David Fleming
It's All Academic   www.davidflemingsite.com   
My Biometric Timeclock Is Ticking

June 23, 2021

Today I learned about Biometric Timeclocks. I had never heard that phrase although I certainly knew about biometric security measures (facial recognition, etc.). "Biometric Timeclock," however, really made me chuckle.  There has been a "tick-tock, tick-tock" refrain in my head the whole day, and I can't help but wonder if higher education might employ such technology.  It would be a step up (or at least a body part up) from this crazy idea.

If higher ed were to employ Biometric Timeclocks, and let's face it, they could be quite valuable since clock hours are so integral to Department of Education funding and accreditation requirements, what would be the system we might use?  Students, faculty, staff, even the cleaning crew could use it. A quick Google search today brought me to this list of the "Ten Best Biometric Mechanical Timeclocks" from The Daily Tibble. Here are some of the options based upon this list:

1 - The Icon Time Systems Biometric Time Clock. 

What are its advantages for higher ed? We can create an easy acronym, which is always important to us: "Before you start class, remember ITS time to clock in." Also, it looks like a telephone pad so the luddites among us may not freak out quite so much about the new technology.

The disadvantage is that colleges would have to pay more to use for more than 100 people.  If we are still running ill-suited lecture sections of 250 students, then we have a problem. Not to mention the incorrect “Its” for the acronym, guaranteed to send the Comm faculty over the edge.

2 -- FingerTec TA200 Plus Color Fingerprint Clock.

Advantages include the fact that it isn't actually called a Time Clock, making it easier to slip in as an update before a major semester begins. With capacity for 10,000 users, it is perfect for all the small, dying liberal arts colleges.

However, it promotes its colorful display. I suspect it is not ADA compliant for all who are color-blind. We might have to give the finger to the FingerTec.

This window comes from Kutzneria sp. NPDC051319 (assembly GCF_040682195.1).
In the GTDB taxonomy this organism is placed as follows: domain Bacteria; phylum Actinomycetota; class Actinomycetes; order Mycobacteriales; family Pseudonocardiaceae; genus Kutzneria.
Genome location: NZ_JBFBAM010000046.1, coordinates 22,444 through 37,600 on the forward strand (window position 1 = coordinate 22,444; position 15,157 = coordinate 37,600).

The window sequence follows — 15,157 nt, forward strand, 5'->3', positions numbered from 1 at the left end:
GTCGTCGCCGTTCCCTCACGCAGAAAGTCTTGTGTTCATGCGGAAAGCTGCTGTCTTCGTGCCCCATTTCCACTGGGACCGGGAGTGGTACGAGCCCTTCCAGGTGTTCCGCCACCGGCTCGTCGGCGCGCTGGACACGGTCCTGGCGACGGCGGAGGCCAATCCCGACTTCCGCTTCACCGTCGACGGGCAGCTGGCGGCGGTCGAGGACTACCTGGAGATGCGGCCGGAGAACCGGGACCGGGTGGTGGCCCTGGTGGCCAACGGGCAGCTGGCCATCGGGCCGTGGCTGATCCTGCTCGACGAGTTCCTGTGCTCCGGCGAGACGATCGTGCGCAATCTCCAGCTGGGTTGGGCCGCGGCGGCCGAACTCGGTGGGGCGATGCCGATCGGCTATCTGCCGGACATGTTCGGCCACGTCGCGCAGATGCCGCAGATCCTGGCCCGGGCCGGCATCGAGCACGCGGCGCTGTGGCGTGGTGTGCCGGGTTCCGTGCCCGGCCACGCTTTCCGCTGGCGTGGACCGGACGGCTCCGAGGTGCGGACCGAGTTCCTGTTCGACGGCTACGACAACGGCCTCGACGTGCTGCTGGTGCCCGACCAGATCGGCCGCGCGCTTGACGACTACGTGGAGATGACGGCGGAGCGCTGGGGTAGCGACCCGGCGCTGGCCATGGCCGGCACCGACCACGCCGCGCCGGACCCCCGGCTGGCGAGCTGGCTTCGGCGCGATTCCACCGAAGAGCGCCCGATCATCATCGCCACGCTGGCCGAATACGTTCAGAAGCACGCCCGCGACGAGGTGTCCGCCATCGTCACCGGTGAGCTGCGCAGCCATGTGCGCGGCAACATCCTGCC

3 -- Timedox Silver D Biometric Fingerprint Time Clock.

Hey, it won't take long to be calling it the Timedoc, the appropriate nod to the PhDs (but never the EdDs) across campus.  The device also creates weekly and monthly summaries, alleviating all of us of those pesky leave reports.

The one downside might be the "Silver D" in its title, guaranteed to clash with most institution's school colors. Would have so loved to see it called the Timedox Tenacious D Biometric Fingerprint Time Clock.

4 -- uAttend BN6500 Wi-Fi Biometric Fingerprint Time Clock.

At 6500, we have the biggest unit for any unit and these things still matter, even in academia. By automating paid holiday, that's even one less reporting function HR has to nag people about every month.

But that "uAttend?"  Communications faculty will be up in arms again about the degradation of language in America.

5 -- COMPUMATIC XLS BIO Biometric Time Clock.

Is it an advantage that the "specially coated fingerprint promises to deliver accurate fingerprint reading for both wet and dry fingers?" I guess those of us sneaking back from a three-martini lunch don't have to worry about drying our hands to get back in the building.

However, its downside is similar to uAttend's.  What's with the all caps in the name?  Who is so angry over there?

6 -- Schlage HandPunch HP 2000-WEB Biometric Time Clock.

Advantages start with the fact that this scans/reads an entire hand, recognizing how college employees are so much complex than your average factory worker (or CIA agent).

On the other hand (and who couldn't have predicted that transition), it works on a wireless connection, meaning it will shut down at least three or four times a day, usually when all of the students are sucking up the bandwidth playing games or streaming movies. However, all of these other timeclocks require some internet, ethernet, cloud, capability, and so all will be at the whims of our IT infrastructures.  I am tempted to recommend this one.  However, look at this sucker:

If that thing malfunctioned, it might as well be a medieval torture device.  Maybe a bad idea.  Oh well, too late, already put in with this year's capital requests. Ladies and gentleman of academia, getta punching.